Did the bankers do the Amazon a favour?

Deforestation rates in Brazil nearly halved recently — the largest fall in two decades. Not bad for the country that, back in the 20th century, was so often portrayed in the media as losing a chunk of rainforest ‘the size of Wales’. That’s just one example of how the impacts of recession on the environment can tell us an awful lot about the way our economy works.

As a recent post revealed, economic downturn can have a significant upside for the planet. Just as energy use — and emissions — fell when the going got tough for the economy, so has global demand for products such as beef, soy and timber. And in the Brazilian state of Mato Grosso, the fall in demand for soy triggered a 65 per cent drop in deforestation.

There is nothing new in this: demand for commodities and forest destruction have been recognised as closely connected for decades.

The obvious danger here is that when the world economy recovers, demand for such products will again increase —and deforestation could rise again with it.

It’s a picture at odds with that of the late 1980s, when many economists exclusively blamed ‘irrational’ governments for promoting deforestation in the face of good economic sense.

Fighting the loggers
As for the Brazilian government’s involvement this time round, it deserves credit for what President Luiz Inácio Lula da Silva’s chief of staff, Dilma Rouseff, described as its ‘unprecedented’ campaign against illegal loggers and provision of economic alternatives to deforestation.

In the words of Paulo Adriano, director of Greenpeace’s programme in the Amazon: ‘Whenever the government followed the law, deforestation fell.’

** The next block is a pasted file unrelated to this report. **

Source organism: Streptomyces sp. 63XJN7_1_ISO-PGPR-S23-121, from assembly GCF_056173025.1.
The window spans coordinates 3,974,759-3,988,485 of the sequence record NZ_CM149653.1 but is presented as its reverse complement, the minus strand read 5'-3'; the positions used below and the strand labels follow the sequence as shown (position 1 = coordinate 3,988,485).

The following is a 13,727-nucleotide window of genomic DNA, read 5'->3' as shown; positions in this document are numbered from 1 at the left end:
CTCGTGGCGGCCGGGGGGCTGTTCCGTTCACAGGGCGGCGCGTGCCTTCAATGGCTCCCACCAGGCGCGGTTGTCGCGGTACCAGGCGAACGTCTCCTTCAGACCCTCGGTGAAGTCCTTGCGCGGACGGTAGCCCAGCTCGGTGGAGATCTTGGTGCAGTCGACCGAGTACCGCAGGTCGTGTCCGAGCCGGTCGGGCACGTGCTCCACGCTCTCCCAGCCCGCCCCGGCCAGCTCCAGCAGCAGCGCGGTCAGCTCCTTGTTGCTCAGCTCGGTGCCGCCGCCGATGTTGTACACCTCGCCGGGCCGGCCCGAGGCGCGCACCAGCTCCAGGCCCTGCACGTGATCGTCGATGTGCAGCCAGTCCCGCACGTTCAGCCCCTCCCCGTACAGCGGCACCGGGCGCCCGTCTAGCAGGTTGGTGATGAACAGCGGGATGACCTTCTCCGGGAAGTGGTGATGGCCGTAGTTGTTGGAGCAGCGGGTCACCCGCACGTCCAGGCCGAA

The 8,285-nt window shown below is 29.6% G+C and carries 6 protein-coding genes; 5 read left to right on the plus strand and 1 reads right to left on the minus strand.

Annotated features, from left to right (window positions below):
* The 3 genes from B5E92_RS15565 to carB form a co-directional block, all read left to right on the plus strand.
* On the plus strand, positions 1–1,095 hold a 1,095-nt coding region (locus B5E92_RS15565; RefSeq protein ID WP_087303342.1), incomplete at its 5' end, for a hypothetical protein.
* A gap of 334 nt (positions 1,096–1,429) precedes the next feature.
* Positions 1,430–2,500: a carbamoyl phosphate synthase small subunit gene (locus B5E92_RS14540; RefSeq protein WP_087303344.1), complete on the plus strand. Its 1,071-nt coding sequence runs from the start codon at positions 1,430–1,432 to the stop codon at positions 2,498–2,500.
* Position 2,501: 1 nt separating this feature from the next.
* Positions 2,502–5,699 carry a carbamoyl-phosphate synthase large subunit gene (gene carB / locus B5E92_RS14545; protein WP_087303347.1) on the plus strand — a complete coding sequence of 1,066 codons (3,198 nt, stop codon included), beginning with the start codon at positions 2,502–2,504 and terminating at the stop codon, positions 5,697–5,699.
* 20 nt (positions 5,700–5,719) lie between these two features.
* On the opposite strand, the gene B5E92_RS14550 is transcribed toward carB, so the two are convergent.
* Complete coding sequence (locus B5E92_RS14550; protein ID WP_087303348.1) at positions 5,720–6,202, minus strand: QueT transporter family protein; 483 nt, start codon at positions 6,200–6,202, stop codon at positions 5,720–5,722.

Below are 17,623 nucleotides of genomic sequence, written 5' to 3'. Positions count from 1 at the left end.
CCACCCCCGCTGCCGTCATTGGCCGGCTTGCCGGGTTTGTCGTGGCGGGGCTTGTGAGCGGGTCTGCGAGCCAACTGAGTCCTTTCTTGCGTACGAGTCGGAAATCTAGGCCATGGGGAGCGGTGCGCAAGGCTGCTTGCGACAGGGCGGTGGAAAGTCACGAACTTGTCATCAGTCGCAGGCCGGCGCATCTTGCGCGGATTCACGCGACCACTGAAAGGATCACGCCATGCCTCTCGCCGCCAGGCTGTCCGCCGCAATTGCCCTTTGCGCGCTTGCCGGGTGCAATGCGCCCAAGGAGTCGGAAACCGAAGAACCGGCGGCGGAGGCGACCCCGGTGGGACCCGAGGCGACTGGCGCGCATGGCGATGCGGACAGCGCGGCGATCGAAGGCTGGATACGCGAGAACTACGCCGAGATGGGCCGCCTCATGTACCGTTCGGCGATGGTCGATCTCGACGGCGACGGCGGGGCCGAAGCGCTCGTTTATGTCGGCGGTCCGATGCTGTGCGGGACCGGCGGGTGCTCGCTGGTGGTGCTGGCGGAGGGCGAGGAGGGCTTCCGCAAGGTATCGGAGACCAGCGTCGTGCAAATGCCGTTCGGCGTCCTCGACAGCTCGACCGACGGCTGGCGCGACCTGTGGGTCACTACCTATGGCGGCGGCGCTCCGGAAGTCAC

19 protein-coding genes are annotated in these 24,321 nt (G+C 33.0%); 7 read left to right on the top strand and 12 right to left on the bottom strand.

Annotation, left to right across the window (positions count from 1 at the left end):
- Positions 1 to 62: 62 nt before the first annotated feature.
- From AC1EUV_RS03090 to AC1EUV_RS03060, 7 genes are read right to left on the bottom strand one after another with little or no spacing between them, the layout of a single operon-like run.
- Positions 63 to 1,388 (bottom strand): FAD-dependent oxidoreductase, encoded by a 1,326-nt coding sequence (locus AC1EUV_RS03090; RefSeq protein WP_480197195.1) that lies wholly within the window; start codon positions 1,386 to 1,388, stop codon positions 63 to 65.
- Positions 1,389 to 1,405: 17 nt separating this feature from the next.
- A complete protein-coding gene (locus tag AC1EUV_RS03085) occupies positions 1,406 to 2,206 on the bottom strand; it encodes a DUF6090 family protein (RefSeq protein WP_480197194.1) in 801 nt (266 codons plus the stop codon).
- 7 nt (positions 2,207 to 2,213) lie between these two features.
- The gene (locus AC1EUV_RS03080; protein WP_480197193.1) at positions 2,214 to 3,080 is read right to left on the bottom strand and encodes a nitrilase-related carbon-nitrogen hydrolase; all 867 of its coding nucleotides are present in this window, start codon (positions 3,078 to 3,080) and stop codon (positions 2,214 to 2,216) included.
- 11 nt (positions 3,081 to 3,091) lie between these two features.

Moreover, these efforts certainly enhance the Brazilian government´s credibility; at the moment, it is demanding billions of dollars from the international community to reduce deforestation even further, potentially preventing the release of billions of tonnes of carbon dioxide into the world´s atmosphere.

Crucial links
The link between good governance and falling deforestation is one thing. But the link between falling prosperity and falling deforestation is quite another — and one that presents a challenge for environmentalists.

On the one hand, it may make NGOs’ work quite a bit easier. Rather than haranguing developing countries’ governments into protecting their forests, they can target developed-country buyers of products like beef and palm oil.

This is exactly what Greenpeace did with its exposé of the Brazilian cattle industry last year, a move that led the country´s major beef suppliers to declare a moratorium on cattle from deforested areas.

On the other hand, though, the implications of the link are actually quite daunting. If deforestation was solely the result of marginal rural activities and poor governance, perhaps deforestation could be dealt with solely by offering economic alternatives to local people while focusing on governance in developing countries. When deforestation is driven by global demand, though, there is a risk that any gains made in one area will simply be displaced to another. For example, if cattle ranchers are prevented from deforesting in one area of the forest, they could simply shift to another area or even country to clear trees there.

Demand and consumption
So it should follow that any comprehensive global response to deforestation would address the issue of demand. Either it must be met by cultivating products like palm oil (the primary cause of deforestation in Southeast Asia) sustainably in areas which do not impact on forests, or the actual issue of consumption itself has to be addressed.

In fact, the palm oil industry has been trying to do the first of those two options for several years now, by establishing the Roundtable on Sustainable Palm Oil, a certification system which would allow developed country buyers to buy solely ‘sustainable’ palm oil. To date, though, supermarket chains have been loath to pay the premium required to purchase this, more expensive, palm oil. Given the prevalence of palm oil in 1 out of every 10 supermarket products, this suggests that, when it comes to deforestation, high consumer in developed countries need to share some of the responsibility.

This suggests that addressing the issue of global demand-driven deforestation will require a more substantial policy rethink. Greater efforts to enforce forest protection in tropical countries, or provide products more sustainably at a greater cost, are only likely to work if the issues of demand and consumption are also addressed.